Can't get on the floor for the straight-leg raise? Give the assisted forward banded lunge a try. "The forward lunge engages the glutes, hamstrings and quadriceps, which help strengthen the legs," Wilcoxson says. "This will build the strength necessary to go from a seated to a standing position."
- Stand with your feet together and a mini resistance band looped around your ankles. Place your right hand on the back of a chair for support.
- Keeping your right heel on the ground, step your left foot as far forward as you’re able.
- Step your left foot back to meet your right. Repeat until you’ve completed all reps on one leg. Switch sides.
- Do 2 to 3 sets of 10 to 12 reps per side.
To make this easier, omit the resistance band.
3. Side-Lying Hip Abduction
Your glutes are the biggest muscles in your lower body. But when these muscles are weak, they can cause your back to take over when you're doing day-to-day activities like getting up from a chair or picking something up off the ground.
Garcia likes this exercise because it targets the hard-to-reach muscles in your side glutes. Plus, the side-lying position helps you really isolate the muscles, so you're not using other parts of your lower body to help complete the exercise.
- Lie on your right side with your legs straight and hips stacked. Place your right arm under your head and left palm on the ground for support.
- Gently bend your right knee to a 90 degree angle, keeping your left leg straight and extended.
- Slowly raise your left leg a few inches to a foot off the ground.
- Pause for a moment.
- Lower the left leg back to the ground.
Alternative: Banded Seated Hip Abduction
Don't want to get on the floor? The seated hip abductor is a more accessible exercise for targeting the gluteus medius, "which aids in balance and stability when transitioning from a seated to a standing position," Wilcoxson says.
- Sit in a chair with a mini resistance band looped around your legs just above your knees.
- Scoot forward in the chair until you’re able to place both feet flat on the floor, hip-width apart.
- Sitting tall, push your knees apart until you feel a squeeze in the muscles on the outside of your hip. Make sure the knees are aligned.
- Bring your knees back together with control. Repeat.
- Do 2 to 3 sets of 10 to 12 reps.
4. Supported Mini Squats
"This is essentially the mini version of getting out of a chair," Garcia says. Many people struggle to get up out of a chair because they have trouble keeping their balance. But the mini squat exercise practices that motion, while still offering a little extra help with balance.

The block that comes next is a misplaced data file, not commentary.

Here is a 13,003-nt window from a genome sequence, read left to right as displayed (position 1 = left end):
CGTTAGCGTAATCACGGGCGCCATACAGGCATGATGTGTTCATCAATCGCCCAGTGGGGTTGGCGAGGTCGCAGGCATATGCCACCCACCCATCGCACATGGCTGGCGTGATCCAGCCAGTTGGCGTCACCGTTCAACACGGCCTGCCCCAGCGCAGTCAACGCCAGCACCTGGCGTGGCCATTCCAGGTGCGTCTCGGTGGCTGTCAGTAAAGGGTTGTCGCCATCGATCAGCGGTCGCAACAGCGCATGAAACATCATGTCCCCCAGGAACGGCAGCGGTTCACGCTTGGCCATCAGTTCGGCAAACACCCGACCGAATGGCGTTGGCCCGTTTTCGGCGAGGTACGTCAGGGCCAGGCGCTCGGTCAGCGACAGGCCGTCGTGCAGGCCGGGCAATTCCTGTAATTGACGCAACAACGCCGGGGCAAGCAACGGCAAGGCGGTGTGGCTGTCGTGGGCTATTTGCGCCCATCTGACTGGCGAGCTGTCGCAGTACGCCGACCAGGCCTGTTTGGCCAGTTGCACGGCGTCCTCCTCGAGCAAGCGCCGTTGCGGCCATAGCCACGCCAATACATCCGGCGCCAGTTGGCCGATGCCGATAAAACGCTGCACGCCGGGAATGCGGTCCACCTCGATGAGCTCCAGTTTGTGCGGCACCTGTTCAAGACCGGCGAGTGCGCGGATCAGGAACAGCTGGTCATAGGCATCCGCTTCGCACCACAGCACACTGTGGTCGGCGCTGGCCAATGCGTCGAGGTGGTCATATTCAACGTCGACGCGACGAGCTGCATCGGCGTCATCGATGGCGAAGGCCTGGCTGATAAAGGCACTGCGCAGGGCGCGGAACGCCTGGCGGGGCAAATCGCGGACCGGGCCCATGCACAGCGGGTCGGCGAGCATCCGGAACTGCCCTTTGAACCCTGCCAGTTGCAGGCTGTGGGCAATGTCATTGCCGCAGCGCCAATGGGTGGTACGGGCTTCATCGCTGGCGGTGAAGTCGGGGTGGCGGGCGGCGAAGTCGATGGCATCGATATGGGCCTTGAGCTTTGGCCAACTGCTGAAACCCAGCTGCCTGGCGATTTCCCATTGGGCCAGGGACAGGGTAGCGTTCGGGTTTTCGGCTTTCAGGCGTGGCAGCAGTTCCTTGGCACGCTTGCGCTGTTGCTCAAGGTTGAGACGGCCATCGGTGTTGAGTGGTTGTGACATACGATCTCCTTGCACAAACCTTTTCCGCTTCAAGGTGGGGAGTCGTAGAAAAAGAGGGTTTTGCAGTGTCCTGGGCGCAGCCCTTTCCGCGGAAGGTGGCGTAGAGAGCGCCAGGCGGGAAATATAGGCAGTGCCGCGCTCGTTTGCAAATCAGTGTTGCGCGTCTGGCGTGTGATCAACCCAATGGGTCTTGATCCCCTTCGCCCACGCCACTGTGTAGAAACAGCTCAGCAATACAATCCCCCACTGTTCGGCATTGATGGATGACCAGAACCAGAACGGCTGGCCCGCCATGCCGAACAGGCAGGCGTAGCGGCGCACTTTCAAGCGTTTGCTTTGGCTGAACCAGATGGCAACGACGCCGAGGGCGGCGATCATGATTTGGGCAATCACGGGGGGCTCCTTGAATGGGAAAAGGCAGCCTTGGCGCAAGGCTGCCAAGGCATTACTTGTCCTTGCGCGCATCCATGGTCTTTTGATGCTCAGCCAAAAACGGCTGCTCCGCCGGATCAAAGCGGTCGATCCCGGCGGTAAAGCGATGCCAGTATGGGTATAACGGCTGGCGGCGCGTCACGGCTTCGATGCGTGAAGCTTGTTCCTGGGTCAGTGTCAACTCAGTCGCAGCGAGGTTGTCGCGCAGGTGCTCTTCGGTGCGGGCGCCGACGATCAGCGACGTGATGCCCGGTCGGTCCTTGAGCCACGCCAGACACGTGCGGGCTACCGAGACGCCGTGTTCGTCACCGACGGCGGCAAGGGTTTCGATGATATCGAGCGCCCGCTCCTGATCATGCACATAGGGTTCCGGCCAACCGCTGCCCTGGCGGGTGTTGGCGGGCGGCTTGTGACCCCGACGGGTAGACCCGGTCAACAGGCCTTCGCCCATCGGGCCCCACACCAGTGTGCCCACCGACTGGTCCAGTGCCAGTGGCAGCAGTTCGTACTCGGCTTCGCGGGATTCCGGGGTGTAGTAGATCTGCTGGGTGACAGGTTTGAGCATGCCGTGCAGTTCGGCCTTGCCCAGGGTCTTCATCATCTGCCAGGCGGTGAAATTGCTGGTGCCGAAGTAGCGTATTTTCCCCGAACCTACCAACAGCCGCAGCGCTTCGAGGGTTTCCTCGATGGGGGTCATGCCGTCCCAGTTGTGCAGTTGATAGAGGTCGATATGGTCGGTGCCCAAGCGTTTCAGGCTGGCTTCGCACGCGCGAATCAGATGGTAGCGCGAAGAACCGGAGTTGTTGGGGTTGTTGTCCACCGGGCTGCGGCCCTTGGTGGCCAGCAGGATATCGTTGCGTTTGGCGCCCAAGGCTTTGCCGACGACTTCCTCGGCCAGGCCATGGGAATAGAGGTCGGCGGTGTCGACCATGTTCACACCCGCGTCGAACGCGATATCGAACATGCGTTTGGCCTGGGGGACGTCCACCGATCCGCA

- Stand behind a sturdy chair or couch, placing your hands on the back rest for extra support.
- Move your feet to about hip-width distance.
- Gently push your butt back and bend your knees to about a 45-degree angle.
- Reverse the motion and push your hips forward to return to standing.
Try to keep your weight evenly distributed across your feet, Garcia says. This helps provide extra stability while you're doing this exercise.
Alternative: Wall Sit
The wall sit tends to be equally accessible as the supported mini squat, but Wilcoxson notes that this can be a great move for days when you don't have a chair on-hand for the mini squat.
Plus, having to press your back and shoulder blades against the wall can help you build better posture for transitioning from seated to standing, Wilcoxson says.
- Stand with your back pressed firmly against a wall, feet hip-width apart.
- Keeping your back pressed against the wall, bend at the knees and slide down as far as you’re comfortably able.
- Tighten your abdomen and press your lower back and shoulder blades into the wall. Hold this position for four or five breaths.
- Stand to return to the starting position.
- Do 2 to 3 sets.
- Harvard Health Publishing: “5 Tools to Help You Stand Up on Your Own”
- Harvard Health Publishing: “Two Questions Can Reveal Mobility Problems in Seniors”
- JAMA: “Mobility Limitation in the Older Patient”
- BioMedical Engineering OnLine: “Peak Hip and Knee Joint Moments During a Sit-to-Stand Movement Are Invariant to the Change of Seat Height Within the Range of Low to Normal Seat Height”
- American Council on Exercise: “5 Chair Exercises for Older Adults”
- Centers for Disease Control and Prevention: “Chair Rise Exercise”
- Los Angeles County Government: “Exercise for Older Adults”